More luxury hotels are opening in Abu Dhabi and while the added capacity has affected occupancy rates as demand falls behind supply, hoteliers are confident that, as the capital's reputation as a leading destination grows, the rooms will be filled.
League of luxury expands its ranks in Abu Dhabi
Walk into the lobby of the new Sofitel hotel and it exudes opulence.
A rich scent of perfume wafts through the air, there is a grand piano, its workings encased in a transparent body, and the staff are elegantly dressed.
Wander upstairs and there is modern, upmarket jazz bar and a stylish seafood restaurant. It may sound like you are in the heart of a western city but, in fact, this stylish new property is located on Abu Dhabi's Corniche.
The Sofitel Abu Dhabi is the latest luxury hotel to open its doors in the capital and it is part of something of a renaissance on the Corniche.
"The Corniche, I think, is still the heart of the city," says Oliver Key, the general manager of the St Regis Abu Dhabi, another luxury hotel being developed at the other end of the road as part of the Dh1.6 billion (US$435.5m) Nation Towers project. "It's a great stretch of coastline."
The hotel is expected to open in September and is part of a complex that will include apartments, offices and shops.
But these hotels will need to work hard to generate business. Despite several new developments coming on to the market, total hotel revenues in Abu Dhabi increased only by 1 per cent to Dh1.2bn in the first quarter compared with the same period last year, figures from the Abu Dhabi Tourism and Culture Authority show.
The extra hotel supply triggered a 6 per cent decline in occupancy to 64.1 per cent in the first quarter compared with the same months last year, according to STR Global. Abu Dhabi's average daily room rate, meanwhile, fell 11.7 per cent to Dh633.85.
Mr Key believes his hotel's unique attractions will draw guests in.
These include a Gary Rhodes restaurant, a beach club, butler service and a 1,100-square metre suite located in what the hotel describers as the world's tallest bridge between two buildings.
"That will be a talking point for sure," says Mr Key. "The two towers are joined at the top with a bridge. The entire bridge is just the majlis living space of the suite. It has a little spa area, it has a little cinema."
Just like the St Regis, Jean-Philippe Bittencourt, the general manager of the Sofitel, which opened in March, knows he will have his work cut out to entice guests. More than 2,000 luxury hotel rooms have already opened in Abu Dhabi in just a matter of months.
"The St Regis will be our direct competitor because it's in the Corniche," says Mr Bittencourt.
"The market is very challenging because there are so many hotels. Our prime market is corporate because of the location and also because of the facilities we have in our hotel. And of course we're also trying to attract people especially coming for short breaks, weekends."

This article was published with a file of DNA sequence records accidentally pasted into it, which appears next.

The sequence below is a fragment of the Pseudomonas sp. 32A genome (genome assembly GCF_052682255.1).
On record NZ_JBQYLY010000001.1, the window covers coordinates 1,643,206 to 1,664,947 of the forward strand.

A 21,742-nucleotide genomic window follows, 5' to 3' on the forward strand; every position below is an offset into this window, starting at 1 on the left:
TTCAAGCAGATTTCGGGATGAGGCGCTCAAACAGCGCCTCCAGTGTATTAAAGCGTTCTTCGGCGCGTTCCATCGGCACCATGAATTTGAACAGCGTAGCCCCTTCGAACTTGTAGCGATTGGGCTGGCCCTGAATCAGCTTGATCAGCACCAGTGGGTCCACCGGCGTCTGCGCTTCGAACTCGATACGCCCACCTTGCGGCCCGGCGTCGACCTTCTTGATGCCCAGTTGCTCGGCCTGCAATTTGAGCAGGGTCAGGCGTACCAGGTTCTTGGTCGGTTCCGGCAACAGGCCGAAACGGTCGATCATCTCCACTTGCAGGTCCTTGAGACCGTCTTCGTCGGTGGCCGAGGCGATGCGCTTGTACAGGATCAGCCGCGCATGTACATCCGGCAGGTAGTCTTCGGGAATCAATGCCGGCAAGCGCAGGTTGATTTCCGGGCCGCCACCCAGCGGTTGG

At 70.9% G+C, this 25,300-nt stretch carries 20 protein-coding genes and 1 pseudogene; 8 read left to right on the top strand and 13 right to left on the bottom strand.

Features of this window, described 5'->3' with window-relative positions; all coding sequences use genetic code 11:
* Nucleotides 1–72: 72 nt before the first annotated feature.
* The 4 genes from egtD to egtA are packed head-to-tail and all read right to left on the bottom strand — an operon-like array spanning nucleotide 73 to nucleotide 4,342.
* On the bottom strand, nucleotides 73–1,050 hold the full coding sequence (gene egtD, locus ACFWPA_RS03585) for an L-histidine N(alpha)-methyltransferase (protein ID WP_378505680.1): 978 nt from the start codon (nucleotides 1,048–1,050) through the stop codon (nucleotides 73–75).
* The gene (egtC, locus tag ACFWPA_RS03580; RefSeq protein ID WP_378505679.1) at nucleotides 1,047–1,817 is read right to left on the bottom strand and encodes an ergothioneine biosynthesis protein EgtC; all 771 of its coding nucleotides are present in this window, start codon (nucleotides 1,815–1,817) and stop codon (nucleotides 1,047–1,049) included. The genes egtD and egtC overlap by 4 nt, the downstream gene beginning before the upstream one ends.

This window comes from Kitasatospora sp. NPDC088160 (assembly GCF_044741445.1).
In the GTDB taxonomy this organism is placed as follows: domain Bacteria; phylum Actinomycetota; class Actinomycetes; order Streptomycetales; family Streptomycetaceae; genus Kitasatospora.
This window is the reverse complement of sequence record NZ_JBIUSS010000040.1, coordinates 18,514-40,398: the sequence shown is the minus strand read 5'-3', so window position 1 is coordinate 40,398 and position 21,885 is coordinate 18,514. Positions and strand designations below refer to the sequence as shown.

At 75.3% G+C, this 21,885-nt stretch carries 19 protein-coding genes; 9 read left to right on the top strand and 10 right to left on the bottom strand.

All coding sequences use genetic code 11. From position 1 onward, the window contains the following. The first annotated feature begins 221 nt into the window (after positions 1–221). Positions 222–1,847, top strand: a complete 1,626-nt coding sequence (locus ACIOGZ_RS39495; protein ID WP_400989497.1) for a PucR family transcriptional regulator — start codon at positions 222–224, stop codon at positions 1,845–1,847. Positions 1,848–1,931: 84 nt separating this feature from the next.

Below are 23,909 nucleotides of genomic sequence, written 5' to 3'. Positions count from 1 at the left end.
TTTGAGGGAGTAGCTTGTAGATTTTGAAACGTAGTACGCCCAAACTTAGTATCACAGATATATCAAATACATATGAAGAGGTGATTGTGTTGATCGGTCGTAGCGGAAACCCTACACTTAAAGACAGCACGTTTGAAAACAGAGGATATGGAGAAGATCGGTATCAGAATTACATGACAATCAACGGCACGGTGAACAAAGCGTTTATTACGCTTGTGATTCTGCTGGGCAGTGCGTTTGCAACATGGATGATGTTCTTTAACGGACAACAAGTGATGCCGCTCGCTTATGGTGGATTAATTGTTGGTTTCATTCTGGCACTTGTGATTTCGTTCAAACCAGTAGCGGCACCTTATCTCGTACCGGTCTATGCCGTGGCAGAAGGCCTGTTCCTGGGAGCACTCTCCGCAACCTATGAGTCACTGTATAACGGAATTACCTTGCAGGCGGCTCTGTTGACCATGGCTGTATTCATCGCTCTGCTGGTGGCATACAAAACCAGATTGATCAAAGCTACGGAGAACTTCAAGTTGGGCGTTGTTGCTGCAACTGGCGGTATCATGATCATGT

Rotana, which operates properties including the Khalidiya Palace, which opened in 2010 and is located opposite Emirates Palace, is noticing the effect of the competition, which includes the nearby Jumeirah Etihad Towers property, launched in November.
"Abu Dhabi is definitely feeling the heat from the additional inventory," says Selim El Zyr, the president and chief executive of Rotana Hotels. "New hotels are finding their way. It usually takes one year, two years to stabilise in a market where demand is lower than supply. There's also pressure on existing hotels, which are losing market share and occupancy."
Yet the capital still has work to do on establishing itself as a destination and on how it can bring in more tourists during the summer.
"The challenges of the 'low-season' need to be tackled," says Chiheb ben Mahmoud, the head of hotel advisory at Jones Lang LaSalle Hotels, Middle East and Africa. "It is important that all parties and stakeholders to cooperate in order to implement the destination growth strategy."
The Ritz-Carlton Grand Canal, meanwhile, is expected to open in the Between The Bridges area, later this year. It has 532 rooms and is hoping to bring something new to the capital, too.
"The project will have a hotel but also we have a 'Venetian village' that will be on the side of the hotel, where the customers will be able to walk through and it will feel a bit like being in a small Italian town and that will also be offering some food and beverage options," says Pascal Duchauffour, the area vice president for Ritz-Carlton in Europe, the Middle East and Africa.
"Abu Dhabi has to develop more leisure. Abu Dhabi will get there but I think the next few years are going to be a bit challenging because you have a large supply. But in the long term I think Dubai and Abu Dhabi will complement each other."
Neil George, the vice president of acquisitions and development in Africa and the Middle East for Starwood, which has brands including St Regis, Sheraton and Le Meridien, is also confident in the future.
"If you take a long-term view - we're in the long-term business -our hotel contracts are for 30, 35, 40 years, so a couple of years doesn't change your view about the market as a whole. Over time, the fundamentals are still there."
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